Rugby 2005 Hands-On

We take off the helmets and pads to enter the scrum with Rugby 2005.

When most Americans think of rugby, they think of thick-necked lugs sporting J. Crew casual wear while ramming one another's heads into the ground with alarming fury. While the sport hasn't really caught on beyond college campuses here in the States, there's no denying its worldwide popularity, especially among the Pacific Rim territories, including Australia, New Zealand, Fiji, and the like. Apparently, the folks at EA Sports believe there must be a market for rugby games here, because this is the second installment in a row the publisher has released on the Playstation 2 and Xbox. We recently hopped into the scrum with Rugby 2005 to see how the game is progressing in advance of its early March release.

What's the best description of rugby we've heard? 'Option football on crack.'

The best phrase we've heard used to describe rugby is "Option football on crack." Indeed, the main component of rugby does resemble Nebraska Cornhusker football circa 1995, with tons of sideline-to-sideline running and lateral passing. In fact, forward passing is illegal in the sport. Instead, you advance the ball by running and tossing the ball behind you, progressing downfield via a quickly moving wedge of backs. Inevitably you'll be tackled by one of the 15 members of the opposing team. Assuming your team can maintain possession of the ball in the ruck (a sort of mini-scrum that takes place after the ball is downed), you continue down the field in the same wedgelike manner as before.

In Rugby 2005, running is controlled with the left analog stick, while passing is controlled either by face buttons (on the Xbox controller) or triggers (on the PS2 controller). Sprinting is accomplished with a shoulder button, and while the game's tutorial claims that players can tire if they run too hard, we didn't see fatigue set in with any of our players during our time with this work in progress. There are also a number of special moves you can execute when in possession of the ball, including sidesteps and charges, by moving the right analog stick in relation to the direction your player is heading. To sidestep, move the right stick 90 degrees away from the direction of the left thumbstick. To charge, move the two sticks parallel. It's a bit confusing at first, but, truthfully, at the default difficulty levels, we didn't see much need for these types of special moves.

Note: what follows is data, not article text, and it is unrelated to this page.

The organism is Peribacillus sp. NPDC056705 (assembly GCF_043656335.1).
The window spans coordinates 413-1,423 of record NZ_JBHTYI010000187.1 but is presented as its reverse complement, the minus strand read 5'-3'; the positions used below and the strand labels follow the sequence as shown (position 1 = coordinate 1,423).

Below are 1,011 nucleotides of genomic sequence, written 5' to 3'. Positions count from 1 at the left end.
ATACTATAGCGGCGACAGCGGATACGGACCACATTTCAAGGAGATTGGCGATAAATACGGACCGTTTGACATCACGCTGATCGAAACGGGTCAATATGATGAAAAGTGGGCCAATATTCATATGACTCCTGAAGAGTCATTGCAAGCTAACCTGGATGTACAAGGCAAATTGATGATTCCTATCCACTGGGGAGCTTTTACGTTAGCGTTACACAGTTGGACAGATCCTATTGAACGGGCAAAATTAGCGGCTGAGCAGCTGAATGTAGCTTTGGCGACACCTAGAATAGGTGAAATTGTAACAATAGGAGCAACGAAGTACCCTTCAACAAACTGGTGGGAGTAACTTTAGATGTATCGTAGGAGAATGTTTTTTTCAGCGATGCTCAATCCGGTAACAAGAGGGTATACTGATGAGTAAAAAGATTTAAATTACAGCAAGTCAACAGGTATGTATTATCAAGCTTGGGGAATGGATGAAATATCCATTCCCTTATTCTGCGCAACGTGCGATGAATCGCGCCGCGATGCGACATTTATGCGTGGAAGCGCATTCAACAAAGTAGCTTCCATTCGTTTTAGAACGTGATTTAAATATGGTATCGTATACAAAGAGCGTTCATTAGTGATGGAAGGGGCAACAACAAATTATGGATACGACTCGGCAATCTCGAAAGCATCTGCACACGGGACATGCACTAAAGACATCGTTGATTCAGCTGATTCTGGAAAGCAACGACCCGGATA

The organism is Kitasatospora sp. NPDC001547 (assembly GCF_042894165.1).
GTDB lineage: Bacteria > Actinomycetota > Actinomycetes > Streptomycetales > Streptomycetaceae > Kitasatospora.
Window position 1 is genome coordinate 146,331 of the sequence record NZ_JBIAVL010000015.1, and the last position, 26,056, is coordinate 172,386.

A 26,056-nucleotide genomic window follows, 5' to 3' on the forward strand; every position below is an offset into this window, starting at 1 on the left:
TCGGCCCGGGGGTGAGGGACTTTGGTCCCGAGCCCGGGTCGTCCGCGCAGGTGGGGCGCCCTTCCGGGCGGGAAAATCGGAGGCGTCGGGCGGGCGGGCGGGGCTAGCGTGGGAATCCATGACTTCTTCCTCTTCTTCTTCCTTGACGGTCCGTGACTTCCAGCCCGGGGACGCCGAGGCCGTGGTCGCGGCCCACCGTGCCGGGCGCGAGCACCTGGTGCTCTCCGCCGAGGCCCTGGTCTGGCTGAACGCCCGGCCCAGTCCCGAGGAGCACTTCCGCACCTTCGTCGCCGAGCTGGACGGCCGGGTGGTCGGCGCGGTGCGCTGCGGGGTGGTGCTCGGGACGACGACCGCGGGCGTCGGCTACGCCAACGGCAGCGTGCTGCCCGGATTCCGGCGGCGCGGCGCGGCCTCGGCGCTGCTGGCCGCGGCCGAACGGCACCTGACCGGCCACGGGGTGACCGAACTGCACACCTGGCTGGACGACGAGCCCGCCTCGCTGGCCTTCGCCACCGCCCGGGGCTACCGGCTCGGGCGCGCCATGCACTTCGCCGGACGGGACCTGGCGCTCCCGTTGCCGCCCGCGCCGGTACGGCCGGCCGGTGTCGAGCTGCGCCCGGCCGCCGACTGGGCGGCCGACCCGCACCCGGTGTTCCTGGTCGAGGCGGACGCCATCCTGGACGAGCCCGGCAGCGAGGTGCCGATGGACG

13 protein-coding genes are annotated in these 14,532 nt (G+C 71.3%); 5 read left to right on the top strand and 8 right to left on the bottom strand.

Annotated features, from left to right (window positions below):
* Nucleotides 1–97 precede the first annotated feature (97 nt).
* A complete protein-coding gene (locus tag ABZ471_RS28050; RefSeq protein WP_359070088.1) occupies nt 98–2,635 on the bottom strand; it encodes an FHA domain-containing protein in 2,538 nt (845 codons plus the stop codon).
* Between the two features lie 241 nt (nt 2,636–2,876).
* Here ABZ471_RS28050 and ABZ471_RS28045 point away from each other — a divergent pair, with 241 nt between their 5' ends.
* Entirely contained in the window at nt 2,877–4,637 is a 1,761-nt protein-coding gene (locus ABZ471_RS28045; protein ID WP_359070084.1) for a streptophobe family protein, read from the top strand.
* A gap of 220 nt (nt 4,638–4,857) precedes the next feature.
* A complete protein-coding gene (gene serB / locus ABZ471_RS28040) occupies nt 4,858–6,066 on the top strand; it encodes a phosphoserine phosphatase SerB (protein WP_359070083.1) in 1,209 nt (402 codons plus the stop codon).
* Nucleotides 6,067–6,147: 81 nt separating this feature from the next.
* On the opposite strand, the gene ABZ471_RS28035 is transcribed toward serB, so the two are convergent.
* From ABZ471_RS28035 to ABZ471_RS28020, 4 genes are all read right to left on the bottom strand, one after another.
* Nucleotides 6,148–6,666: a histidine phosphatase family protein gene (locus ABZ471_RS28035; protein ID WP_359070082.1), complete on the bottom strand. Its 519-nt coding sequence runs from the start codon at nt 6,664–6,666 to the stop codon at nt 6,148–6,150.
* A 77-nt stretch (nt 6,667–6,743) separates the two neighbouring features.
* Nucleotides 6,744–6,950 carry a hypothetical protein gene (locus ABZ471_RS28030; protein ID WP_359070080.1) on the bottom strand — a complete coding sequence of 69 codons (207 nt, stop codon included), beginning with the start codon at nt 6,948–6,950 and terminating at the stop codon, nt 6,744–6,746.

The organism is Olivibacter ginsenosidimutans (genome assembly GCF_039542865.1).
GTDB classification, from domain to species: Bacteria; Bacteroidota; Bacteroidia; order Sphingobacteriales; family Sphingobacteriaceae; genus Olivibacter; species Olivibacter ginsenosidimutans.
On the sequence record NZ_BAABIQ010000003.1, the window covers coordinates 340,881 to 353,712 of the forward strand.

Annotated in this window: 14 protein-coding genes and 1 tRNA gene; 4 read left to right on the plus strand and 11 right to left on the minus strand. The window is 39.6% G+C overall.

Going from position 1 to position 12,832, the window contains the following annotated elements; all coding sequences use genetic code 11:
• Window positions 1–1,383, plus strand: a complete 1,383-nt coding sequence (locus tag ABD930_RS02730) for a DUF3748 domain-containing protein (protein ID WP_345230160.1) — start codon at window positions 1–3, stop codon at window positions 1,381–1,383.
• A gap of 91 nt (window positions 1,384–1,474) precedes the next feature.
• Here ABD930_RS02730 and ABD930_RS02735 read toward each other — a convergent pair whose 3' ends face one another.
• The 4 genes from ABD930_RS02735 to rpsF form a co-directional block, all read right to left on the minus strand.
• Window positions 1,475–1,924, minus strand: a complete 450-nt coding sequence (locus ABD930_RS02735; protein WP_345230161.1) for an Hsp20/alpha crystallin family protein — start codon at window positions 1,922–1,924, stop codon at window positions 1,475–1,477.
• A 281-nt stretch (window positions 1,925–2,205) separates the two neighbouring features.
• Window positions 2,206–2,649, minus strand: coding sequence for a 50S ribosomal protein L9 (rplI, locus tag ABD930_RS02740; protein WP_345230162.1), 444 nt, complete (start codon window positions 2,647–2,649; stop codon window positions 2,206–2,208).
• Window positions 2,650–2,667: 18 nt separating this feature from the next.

The other obvious method for advancing the ball up the pitch is kicking, whether through soccer-style short kicks or by punting the ball long distances when trapped deep in your own territory. While you control the power of a kick through a face button on your controller, you can also aim your kicks with the left control stick to ensure your kickoffs, punts, and drop goal kicks land where you want them to. The only exception is the conversion kick, essentially a two-point extra point attempt controlled by using a kick meter that should be familiar to anyone who's ever played an NFL video game.